The Wolverine

November 2016

The Wolverine: Covering University of Michigan Football and Sports

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Page 23 of 83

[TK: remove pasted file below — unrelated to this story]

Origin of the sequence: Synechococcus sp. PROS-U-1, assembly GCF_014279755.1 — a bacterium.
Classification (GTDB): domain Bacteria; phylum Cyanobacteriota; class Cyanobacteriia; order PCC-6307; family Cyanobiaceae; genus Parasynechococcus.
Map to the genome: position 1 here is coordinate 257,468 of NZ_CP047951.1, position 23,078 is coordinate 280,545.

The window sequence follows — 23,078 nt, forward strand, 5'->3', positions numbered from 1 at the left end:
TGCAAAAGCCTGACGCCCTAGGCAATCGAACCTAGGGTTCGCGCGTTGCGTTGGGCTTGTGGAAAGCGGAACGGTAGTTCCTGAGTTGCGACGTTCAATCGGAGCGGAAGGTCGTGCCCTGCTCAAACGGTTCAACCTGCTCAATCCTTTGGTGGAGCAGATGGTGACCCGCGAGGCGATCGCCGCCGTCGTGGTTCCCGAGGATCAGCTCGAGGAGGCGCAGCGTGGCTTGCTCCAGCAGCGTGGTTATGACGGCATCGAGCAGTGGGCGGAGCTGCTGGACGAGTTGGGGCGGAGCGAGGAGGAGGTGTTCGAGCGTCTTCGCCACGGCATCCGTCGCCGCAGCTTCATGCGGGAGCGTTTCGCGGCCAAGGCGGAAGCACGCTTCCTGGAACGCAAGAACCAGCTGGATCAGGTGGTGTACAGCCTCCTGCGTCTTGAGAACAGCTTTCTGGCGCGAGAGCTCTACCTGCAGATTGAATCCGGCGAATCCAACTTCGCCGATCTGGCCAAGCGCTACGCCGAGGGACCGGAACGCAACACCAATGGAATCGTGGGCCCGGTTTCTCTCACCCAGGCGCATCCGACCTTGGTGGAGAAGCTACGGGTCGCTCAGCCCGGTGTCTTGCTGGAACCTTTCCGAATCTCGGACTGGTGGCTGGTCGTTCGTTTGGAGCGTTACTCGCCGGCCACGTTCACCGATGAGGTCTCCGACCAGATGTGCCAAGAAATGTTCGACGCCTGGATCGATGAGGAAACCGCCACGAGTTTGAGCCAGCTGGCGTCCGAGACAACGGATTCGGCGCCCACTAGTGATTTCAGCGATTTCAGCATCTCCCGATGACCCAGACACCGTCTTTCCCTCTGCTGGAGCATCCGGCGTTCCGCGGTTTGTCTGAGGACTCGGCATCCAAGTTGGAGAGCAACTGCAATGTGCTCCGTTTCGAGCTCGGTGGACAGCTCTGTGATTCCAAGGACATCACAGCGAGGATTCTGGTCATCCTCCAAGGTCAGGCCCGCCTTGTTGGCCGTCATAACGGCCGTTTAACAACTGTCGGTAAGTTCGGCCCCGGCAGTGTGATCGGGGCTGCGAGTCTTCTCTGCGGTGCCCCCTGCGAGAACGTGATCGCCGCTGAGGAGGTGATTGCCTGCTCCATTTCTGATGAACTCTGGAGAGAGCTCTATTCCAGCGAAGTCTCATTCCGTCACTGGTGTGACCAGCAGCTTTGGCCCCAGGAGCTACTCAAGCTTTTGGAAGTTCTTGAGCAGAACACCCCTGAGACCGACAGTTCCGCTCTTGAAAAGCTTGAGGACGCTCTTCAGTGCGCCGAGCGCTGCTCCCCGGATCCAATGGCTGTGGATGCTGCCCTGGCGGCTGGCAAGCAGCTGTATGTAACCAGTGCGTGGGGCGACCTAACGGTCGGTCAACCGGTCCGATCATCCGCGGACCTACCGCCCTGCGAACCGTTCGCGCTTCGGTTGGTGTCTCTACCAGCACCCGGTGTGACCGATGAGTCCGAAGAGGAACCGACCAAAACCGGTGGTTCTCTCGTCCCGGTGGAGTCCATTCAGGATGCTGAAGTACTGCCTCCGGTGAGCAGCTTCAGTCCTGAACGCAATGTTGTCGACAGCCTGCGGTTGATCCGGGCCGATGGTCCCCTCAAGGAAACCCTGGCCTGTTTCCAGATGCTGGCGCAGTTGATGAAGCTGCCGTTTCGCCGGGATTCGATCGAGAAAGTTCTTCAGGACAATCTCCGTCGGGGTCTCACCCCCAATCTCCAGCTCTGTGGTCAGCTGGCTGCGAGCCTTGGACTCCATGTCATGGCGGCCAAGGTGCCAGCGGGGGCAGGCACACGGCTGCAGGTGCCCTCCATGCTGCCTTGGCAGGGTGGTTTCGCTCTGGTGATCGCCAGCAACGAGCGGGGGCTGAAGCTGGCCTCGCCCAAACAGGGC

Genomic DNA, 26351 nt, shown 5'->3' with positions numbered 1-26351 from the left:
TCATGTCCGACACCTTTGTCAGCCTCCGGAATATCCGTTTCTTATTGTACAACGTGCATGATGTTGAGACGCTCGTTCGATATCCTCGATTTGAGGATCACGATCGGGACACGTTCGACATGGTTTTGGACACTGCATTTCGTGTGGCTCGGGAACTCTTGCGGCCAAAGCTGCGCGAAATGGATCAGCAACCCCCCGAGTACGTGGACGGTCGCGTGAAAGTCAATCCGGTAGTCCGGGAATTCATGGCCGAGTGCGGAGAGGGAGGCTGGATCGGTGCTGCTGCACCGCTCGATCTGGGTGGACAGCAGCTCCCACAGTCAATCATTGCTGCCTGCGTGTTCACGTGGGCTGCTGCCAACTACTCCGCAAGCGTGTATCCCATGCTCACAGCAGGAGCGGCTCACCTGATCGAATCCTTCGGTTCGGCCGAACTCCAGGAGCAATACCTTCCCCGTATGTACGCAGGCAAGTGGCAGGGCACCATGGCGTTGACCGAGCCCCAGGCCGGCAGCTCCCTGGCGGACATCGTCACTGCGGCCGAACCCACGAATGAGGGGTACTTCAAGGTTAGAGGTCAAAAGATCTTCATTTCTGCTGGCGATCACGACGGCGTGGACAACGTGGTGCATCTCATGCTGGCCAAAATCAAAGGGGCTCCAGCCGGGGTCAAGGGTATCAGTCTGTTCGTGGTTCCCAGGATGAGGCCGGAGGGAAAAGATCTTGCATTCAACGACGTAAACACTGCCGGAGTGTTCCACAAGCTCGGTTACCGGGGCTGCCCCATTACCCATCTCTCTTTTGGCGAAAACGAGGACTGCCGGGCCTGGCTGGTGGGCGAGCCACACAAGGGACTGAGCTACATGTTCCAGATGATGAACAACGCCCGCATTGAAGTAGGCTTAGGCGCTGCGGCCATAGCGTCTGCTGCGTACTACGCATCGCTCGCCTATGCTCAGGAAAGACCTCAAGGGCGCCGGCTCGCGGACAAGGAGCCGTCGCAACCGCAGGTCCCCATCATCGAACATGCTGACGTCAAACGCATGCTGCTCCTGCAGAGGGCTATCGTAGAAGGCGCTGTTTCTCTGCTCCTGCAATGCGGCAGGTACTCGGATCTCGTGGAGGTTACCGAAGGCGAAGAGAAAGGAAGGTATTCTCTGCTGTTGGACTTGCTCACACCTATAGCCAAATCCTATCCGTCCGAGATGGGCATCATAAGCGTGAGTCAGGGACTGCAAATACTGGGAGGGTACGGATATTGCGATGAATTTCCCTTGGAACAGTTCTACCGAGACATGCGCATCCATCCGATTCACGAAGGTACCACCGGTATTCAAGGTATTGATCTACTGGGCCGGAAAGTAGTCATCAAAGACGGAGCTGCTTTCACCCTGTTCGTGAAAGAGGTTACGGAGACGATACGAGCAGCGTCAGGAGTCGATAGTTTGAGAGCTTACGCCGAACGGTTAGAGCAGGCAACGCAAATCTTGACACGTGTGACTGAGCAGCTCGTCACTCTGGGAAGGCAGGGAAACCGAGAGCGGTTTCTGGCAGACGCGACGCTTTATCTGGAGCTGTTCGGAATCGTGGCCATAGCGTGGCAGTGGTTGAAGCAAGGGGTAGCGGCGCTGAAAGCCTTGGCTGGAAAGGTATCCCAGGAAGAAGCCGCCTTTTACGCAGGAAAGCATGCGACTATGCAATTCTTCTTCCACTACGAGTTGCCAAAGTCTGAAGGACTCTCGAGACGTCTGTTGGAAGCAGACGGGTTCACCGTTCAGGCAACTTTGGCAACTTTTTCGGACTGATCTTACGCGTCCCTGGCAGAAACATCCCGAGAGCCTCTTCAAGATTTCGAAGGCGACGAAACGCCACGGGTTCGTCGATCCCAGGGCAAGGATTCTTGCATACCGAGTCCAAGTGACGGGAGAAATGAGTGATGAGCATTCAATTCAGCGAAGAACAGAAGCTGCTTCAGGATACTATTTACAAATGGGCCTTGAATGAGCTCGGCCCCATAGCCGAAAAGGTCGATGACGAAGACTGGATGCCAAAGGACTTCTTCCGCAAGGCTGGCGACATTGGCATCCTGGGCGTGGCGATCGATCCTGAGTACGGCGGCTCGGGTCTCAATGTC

24 THE WOLVERINE NOVEMBER 2016 showed me how to play the game." That's how it's supposed to work, but the process seems especially produc- tive in this case, given Gary's will- ingness to learn, combined with the veteran duo's diligence in showing him the ropes. "It's slowing down so much," Gary insisted, regarding the always-daunt- ing uptick in the speed of the game from one level to the next. "The first game, my mind was ev- erywhere. But week-by-week, I'm working on my keys. Taco and Worm- ley are helping me out with that. I'm getting better, focusing on my job." Gary brought both grit and enthusi- asm with him to Michigan, and dem- onstrated early on he wasn't going to be easily sidelined. His resilience is something head coach Jim Harbaugh noticed right away once fall camp hit. The true freshman dislocated a fin- ger the very first week of that August crucible. "The took him in, put it under the X-ray," Harbaugh recalled, following Gary's breakout performance against UCF in which he totaled five tackles, including two for loss. "The trainer was like, 'Man, what is that?'" Gary's no-worries response: "That's football." Harbaugh later pulled Gary out of a practice due to cramping issues. The sidelining proved extremely short lived, Harbaugh explained with a smile of approval. "Six plays later, I saw he was back in there," Harbaugh said. "He's really good like that. A real football player. Doing a great job." He's also someone that takes coach- ing well, not only from the big broth- ers but by the Michigan staff as well, according to defensive line coach Greg Mattison. "These guys come around every once in a while that are ready to play on the next level when they get to college," Mattison observed. "He's one of those guys. It goes back to high school coaching and the way these guys condition now during the offseason and in high school, and the preparation they go through. "They go through these individ- ual camps and things other players didn't do before. Coming up early really helps players." Not mentally translating a good start and a physically imposing pres- ence into somehow thinking you've arrived helps as well. Then again, Gary sees all around him what he can become by taking the raw materials and applying them diligently over time. "With this group of defensive line- men, every day I learn from them in practice," Gary said. "I like to ob- serve, and everything I see, I take notes on. I want to work on my craft and be the best I can. With this de- fensive line group, you've got to take notes because any day anything can happen." STAMPS OF APPROVAL Ben Bredeson knows well the chal- lenge of getting thrown into the mix with the big boys as a true freshman. The rookie left guard for the Wolver- ines has seen plenty of action and ex- perienced how difficult it is, ramping up his already lofty opinion of his classmate on the other side of the line. Bredeson came to Michigan in a class he knew would make an im- pact, a belief held in part because of players like Gary signing on to bolster it. "Rashan and I are great friends," Bredeson assured. "Just to watch him compete — it's so much fun to watch. He has that intensity and that fire in him every single play. You can see it. It's visible. "You can really appreciate it when you've gone against him. He and I practiced against each other all week Gary has impressed his coaches and veteran teammates with his toughness and willingness to learn. PHOTO BY PER KJELDSEN Fifth-year senior Chris Wormley on Gary "Look at him over there. He's a freshman. He's what, 18 years old? He's 6-5, 290, an unbelievable pass rusher, quick off the ball. He's a fast learner. You put all of that together as a fresh- man, and it's something special that is brewing. He's a good kid. He plays hard, he plays fast and he just wants to win."

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